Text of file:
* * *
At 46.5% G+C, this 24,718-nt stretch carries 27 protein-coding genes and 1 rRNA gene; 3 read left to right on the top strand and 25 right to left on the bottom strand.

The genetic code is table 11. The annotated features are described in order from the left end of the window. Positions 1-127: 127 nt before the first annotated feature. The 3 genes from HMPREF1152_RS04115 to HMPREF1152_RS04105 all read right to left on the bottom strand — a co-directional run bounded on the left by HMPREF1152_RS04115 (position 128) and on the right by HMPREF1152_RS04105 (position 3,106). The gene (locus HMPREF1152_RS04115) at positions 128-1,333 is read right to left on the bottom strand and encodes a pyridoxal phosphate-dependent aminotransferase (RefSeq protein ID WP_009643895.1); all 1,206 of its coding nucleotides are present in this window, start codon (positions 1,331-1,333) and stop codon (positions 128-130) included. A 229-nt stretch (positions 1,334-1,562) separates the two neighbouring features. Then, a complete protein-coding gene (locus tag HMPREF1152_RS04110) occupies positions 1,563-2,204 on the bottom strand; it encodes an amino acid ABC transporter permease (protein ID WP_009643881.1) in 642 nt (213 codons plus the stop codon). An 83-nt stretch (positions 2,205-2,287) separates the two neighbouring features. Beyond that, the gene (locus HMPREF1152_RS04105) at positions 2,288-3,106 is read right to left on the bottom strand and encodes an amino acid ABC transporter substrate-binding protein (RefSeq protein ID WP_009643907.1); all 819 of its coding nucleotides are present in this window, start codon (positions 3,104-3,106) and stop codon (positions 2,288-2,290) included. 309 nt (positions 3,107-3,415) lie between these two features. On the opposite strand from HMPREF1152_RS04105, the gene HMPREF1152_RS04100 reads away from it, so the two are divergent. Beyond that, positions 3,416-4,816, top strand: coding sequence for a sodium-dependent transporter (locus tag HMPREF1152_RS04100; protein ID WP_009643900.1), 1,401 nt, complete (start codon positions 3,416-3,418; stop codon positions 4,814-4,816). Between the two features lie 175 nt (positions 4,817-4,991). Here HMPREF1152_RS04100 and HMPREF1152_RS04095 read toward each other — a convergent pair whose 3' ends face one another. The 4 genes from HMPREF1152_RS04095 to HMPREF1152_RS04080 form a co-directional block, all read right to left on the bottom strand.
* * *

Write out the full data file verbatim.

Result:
At 46.5% G+C, this 24,718-nt stretch carries 27 protein-coding genes and 1 rRNA gene; 3 read left to right on the top strand and 25 right to left on the bottom strand.

The genetic code is table 11. The annotated features are described in order from the left end of the window. Positions 1-127: 127 nt before the first annotated feature. The 3 genes from HMPREF1152_RS04115 to HMPREF1152_RS04105 all read right to left on the bottom strand — a co-directional run bounded on the left by HMPREF1152_RS04115 (position 128) and on the right by HMPREF1152_RS04105 (position 3,106). The gene (locus HMPREF1152_RS04115) at positions 128-1,333 is read right to left on the bottom strand and encodes a pyridoxal phosphate-dependent aminotransferase (RefSeq protein ID WP_009643895.1); all 1,206 of its coding nucleotides are present in this window, start codon (positions 1,331-1,333) and stop codon (positions 128-130) included. A 229-nt stretch (positions 1,334-1,562) separates the two neighbouring features. Then, a complete protein-coding gene (locus tag HMPREF1152_RS04110) occupies positions 1,563-2,204 on the bottom strand; it encodes an amino acid ABC transporter permease (protein ID WP_009643881.1) in 642 nt (213 codons plus the stop codon). An 83-nt stretch (positions 2,205-2,287) separates the two neighbouring features. Beyond that, the gene (locus HMPREF1152_RS04105) at positions 2,288-3,106 is read right to left on the bottom strand and encodes an amino acid ABC transporter substrate-binding protein (RefSeq protein ID WP_009643907.1); all 819 of its coding nucleotides are present in this window, start codon (positions 3,104-3,106) and stop codon (positions 2,288-2,290) included. 309 nt (positions 3,107-3,415) lie between these two features. On the opposite strand from HMPREF1152_RS04105, the gene HMPREF1152_RS04100 reads away from it, so the two are divergent. Beyond that, positions 3,416-4,816, top strand: coding sequence for a sodium-dependent transporter (locus tag HMPREF1152_RS04100; protein ID WP_009643900.1), 1,401 nt, complete (start codon positions 3,416-3,418; stop codon positions 4,814-4,816). Between the two features lie 175 nt (positions 4,817-4,991). Here HMPREF1152_RS04100 and HMPREF1152_RS04095 read toward each other — a convergent pair whose 3' ends face one another. The 4 genes from HMPREF1152_RS04095 to HMPREF1152_RS04080 form a co-directional block, all read right to left on the bottom strand.